An author’s voice is usually the writer’s natural tone, rhythm, and choice of words. To put it more poetically--a reflection of the writer’s soul. An author’s voice is unique to each person, which is why the same story can be told in different ways by different people. In comparison, a character’s voice is crafted by the writer to fit a certain character in a story.
When there is too much authorial voice, the reader can become distracted from the story and the emotional flow of it. This sometimes happens when the writer inserts too much set up or back-story instead of allowing this information to become apparent as the story unfolds. Or, the writer may be sharing information instead of allowing the characters to do this. Or, the author may have injected his or her own judgments or commentary or opinions.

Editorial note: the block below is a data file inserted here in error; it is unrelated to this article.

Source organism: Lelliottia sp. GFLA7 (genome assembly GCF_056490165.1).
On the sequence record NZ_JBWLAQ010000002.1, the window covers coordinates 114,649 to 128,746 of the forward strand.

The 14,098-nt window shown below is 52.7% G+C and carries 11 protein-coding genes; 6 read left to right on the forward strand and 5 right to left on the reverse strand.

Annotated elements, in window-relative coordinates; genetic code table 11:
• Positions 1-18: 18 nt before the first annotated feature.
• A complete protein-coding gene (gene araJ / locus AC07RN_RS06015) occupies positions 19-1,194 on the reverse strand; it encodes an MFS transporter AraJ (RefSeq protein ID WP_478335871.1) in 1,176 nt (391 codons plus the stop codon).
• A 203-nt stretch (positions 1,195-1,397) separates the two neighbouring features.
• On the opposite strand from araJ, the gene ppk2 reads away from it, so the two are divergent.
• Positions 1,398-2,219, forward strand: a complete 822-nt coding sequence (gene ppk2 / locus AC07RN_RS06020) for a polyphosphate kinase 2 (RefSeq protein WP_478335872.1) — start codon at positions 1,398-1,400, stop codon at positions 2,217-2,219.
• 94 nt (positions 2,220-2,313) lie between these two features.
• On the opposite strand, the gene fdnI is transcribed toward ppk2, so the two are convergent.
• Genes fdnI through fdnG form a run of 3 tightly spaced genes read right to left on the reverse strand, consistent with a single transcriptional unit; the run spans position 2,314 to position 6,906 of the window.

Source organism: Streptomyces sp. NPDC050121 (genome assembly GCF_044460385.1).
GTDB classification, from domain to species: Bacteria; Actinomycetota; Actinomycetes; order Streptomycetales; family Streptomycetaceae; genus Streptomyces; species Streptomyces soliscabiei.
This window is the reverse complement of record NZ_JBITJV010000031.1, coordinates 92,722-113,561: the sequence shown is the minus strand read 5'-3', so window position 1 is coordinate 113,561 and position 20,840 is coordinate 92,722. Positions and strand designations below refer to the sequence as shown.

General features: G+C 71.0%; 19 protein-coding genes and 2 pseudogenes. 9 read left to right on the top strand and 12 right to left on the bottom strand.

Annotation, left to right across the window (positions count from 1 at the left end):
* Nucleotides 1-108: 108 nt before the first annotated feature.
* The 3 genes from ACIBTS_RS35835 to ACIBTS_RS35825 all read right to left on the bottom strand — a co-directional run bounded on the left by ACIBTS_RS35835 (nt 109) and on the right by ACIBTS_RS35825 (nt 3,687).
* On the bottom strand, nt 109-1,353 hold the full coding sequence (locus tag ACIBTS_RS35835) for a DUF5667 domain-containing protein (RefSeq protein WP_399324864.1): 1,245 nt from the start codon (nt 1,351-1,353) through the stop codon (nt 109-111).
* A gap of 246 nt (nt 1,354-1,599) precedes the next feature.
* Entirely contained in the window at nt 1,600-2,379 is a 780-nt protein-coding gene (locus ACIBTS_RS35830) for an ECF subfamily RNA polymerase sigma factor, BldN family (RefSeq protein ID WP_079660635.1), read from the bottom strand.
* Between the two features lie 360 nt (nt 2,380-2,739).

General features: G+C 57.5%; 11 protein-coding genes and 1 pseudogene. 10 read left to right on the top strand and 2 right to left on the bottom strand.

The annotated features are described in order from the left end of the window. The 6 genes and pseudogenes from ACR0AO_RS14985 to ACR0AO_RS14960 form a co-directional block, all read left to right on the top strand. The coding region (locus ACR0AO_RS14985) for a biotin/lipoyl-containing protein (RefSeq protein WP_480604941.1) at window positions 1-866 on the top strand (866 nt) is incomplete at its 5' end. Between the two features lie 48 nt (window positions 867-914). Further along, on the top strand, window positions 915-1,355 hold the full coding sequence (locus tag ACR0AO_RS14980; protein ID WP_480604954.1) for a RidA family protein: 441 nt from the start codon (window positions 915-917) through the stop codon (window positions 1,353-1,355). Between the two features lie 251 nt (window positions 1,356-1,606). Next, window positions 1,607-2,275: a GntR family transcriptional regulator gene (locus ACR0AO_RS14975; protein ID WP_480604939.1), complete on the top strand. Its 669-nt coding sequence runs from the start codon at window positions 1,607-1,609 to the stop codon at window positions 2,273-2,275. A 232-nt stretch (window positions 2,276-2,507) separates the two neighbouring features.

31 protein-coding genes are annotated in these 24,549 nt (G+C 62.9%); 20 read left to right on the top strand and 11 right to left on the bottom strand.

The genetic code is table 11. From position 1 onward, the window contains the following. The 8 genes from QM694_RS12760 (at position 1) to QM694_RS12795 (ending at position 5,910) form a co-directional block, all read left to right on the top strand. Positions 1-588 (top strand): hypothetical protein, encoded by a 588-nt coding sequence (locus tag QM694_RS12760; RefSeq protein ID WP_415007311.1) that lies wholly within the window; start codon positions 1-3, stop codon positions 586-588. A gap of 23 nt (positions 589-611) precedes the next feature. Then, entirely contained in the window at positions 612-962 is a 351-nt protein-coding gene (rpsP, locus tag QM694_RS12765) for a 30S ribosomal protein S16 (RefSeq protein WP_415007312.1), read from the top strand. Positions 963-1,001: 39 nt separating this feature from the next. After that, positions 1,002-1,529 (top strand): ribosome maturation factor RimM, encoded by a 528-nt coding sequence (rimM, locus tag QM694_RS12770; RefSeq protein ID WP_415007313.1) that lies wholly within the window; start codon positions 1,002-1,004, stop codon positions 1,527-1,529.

To fix too much authorial voice, a writer can revise it into the voice of a character or characters. So, an author judgment or opinion such as “He looked like a total slob” would transform into a character’s dialogue or thoughts, such as “You look like a total slob,” or “She thought he looked like a total slob.” Apologies for the lame examples, but hopefully they make the point.
What do you think? Have you ever stumbled over too much authorial voice in your writing or something you were reading?